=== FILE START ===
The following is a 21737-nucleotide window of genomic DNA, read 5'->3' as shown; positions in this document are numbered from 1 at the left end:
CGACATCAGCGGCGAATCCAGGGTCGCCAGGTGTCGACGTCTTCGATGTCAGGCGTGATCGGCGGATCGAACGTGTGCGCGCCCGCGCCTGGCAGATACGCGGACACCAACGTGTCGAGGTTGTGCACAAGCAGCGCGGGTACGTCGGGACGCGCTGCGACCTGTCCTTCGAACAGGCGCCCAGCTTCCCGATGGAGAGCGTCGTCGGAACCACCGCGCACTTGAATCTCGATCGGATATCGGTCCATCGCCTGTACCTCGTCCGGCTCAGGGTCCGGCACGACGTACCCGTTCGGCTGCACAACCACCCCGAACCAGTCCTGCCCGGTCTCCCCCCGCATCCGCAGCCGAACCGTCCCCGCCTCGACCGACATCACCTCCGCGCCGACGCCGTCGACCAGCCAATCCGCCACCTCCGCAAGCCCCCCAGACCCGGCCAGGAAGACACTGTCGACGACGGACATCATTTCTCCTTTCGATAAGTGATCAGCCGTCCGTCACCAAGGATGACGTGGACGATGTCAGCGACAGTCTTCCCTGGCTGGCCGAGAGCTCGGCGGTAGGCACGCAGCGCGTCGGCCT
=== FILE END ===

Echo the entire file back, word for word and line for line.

The following is a 21737-nucleotide window of genomic DNA, read 5'->3' as shown; positions in this document are numbered from 1 at the left end:
CGACATCAGCGGCGAATCCAGGGTCGCCAGGTGTCGACGTCTTCGATGTCAGGCGTGATCGGCGGATCGAACGTGTGCGCGCCCGCGCCTGGCAGATACGCGGACACCAACGTGTCGAGGTTGTGCACAAGCAGCGCGGGTACGTCGGGACGCGCTGCGACCTGTCCTTCGAACAGGCGCCCAGCTTCCCGATGGAGAGCGTCGTCGGAACCACCGCGCACTTGAATCTCGATCGGATATCGGTCCATCGCCTGTACCTCGTCCGGCTCAGGGTCCGGCACGACGTACCCGTTCGGCTGCACAACCACCCCGAACCAGTCCTGCCCGGTCTCCCCCCGCATCCGCAGCCGAACCGTCCCCGCCTCGACCGACATCACCTCCGCGCCGACGCCGTCGACCAGCCAATCCGCCACCTCCGCAAGCCCCCCAGACCCGGCCAGGAAGACACTGTCGACGACGGACATCATTTCTCCTTTCGATAAGTGATCAGCCGTCCGTCACCAAGGATGACGTGGACGATGTCAGCGACAGTCTTCCCTGGCTGGCCGAGAGCTCGGCGGTAGGCACGCAGCGCGTCGGCCT